Type 2 diabetes is a progressive condition in which the body becomes resistant to the normal effects of insulin and/or gradually loses the capacity to produce enough insulin in the pancreas. We do not know what causes type 2 diabetes. Type 2 diabetes is associated with modifiable lifestyle risk factors. Type 2 diabetes also has strong genetic and family related risk factors. Type 2 diabetes: Is diagnosed when the pancreas does not produce enough insulin (reduced insulin production) and/or the insulin does not work effectively and/or the cells of the body do not respond to insulin effectively (known as insulin resistance) Represents 85–90 per cent of all cases of diabetes Usually develops in adults over the age of 45 years but is increasingly occurring in younger age groups including children, adolescents and young adults Is more likely in people with a family history of type 2 diabetes or from particular ethnic backgrounds For some the first sign may be a complication of diabetes such as a heart attack, vision problems or a foot ulcer Is managed with a combination of regular physical activity, healthy eating and weight reduction. As type 2 diabetes is often progressive, most people will need oral medications and/or insulin injections in addition to lifestyle changes over time. Type 2 diabetes develops over a long period of time (years). During this period of time insulin resistance starts, this is where the insulin is increasingly ineffective at managing the blood glucose levels. As a result of this insulin resistance, the pancreas responds by producing greater and greater amounts of insulin, to try and achieve some degree of management of the blood glucose levels. As insulin overproduction occurs over a very long period of time, the insulin producing cells in the pan Continue reading >>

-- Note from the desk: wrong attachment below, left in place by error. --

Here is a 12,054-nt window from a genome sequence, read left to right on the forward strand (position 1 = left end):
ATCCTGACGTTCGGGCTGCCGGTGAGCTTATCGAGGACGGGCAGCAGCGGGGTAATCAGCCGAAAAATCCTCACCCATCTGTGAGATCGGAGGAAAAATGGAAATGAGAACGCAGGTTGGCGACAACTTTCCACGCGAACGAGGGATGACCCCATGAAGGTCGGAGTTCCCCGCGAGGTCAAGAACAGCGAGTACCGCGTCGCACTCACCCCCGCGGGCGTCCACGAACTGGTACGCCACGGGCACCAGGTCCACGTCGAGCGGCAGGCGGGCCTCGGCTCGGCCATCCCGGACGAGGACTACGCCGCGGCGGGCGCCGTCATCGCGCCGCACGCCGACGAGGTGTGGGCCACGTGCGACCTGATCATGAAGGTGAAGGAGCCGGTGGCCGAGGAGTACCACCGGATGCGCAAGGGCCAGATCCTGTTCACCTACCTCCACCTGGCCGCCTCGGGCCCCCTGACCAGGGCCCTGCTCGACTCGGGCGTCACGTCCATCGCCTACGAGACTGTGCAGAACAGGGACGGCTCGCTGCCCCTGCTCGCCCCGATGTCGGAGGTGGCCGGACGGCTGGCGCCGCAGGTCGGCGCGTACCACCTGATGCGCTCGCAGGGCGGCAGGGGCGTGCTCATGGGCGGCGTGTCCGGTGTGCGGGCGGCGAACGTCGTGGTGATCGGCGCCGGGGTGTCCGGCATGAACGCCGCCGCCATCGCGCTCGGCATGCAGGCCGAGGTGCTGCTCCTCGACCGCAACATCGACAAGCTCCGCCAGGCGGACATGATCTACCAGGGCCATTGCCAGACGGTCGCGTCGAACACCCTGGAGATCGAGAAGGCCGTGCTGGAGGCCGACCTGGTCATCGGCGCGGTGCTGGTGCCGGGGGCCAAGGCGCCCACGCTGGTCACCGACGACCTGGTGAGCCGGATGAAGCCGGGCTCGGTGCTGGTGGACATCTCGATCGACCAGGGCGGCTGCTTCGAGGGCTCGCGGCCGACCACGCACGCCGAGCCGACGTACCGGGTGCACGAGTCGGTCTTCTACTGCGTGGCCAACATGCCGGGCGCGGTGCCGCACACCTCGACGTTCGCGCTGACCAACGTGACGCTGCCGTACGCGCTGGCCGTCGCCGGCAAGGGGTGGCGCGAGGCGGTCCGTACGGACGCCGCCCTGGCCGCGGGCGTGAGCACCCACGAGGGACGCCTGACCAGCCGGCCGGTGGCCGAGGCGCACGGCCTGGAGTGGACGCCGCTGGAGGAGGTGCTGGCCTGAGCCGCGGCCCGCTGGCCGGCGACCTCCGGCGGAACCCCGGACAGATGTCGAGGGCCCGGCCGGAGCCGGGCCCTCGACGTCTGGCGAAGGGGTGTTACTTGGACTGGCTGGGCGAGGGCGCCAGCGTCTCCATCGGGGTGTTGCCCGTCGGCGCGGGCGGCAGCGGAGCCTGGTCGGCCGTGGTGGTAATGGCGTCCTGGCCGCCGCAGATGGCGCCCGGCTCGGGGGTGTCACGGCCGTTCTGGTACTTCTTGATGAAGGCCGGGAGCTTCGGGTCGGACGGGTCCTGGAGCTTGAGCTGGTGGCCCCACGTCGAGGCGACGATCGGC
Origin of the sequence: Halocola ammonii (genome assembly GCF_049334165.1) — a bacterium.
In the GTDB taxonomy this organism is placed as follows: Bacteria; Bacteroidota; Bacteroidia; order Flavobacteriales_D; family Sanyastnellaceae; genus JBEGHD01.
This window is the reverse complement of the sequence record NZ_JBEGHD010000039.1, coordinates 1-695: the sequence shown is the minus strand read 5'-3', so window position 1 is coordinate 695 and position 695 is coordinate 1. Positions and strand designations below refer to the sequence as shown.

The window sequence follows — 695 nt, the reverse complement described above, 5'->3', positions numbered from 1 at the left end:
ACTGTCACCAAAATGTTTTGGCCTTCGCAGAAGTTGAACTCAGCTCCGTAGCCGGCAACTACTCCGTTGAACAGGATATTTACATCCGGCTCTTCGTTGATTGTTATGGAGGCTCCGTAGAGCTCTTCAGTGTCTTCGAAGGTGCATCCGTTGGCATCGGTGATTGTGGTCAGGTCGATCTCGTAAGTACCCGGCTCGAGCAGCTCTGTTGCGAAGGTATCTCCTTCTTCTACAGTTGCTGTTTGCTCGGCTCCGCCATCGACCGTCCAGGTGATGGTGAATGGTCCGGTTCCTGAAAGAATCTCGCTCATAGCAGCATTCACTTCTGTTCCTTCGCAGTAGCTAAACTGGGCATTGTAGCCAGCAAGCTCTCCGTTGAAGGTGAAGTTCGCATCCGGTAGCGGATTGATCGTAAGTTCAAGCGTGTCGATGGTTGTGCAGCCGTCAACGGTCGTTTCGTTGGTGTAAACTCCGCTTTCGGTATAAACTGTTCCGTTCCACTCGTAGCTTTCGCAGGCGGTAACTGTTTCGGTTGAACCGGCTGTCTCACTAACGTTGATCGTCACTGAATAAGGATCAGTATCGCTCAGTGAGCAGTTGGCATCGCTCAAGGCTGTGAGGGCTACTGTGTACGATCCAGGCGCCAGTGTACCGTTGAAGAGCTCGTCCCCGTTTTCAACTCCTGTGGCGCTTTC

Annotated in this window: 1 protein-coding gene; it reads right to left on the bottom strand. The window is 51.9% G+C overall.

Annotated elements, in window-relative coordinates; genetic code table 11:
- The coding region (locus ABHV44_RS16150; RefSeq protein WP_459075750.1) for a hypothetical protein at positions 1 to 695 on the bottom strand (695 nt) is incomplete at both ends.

Late Stage Complications Of Diabetes And Insulin Resistance

Late Stage Complications Of Diabetes And Insulin Resistance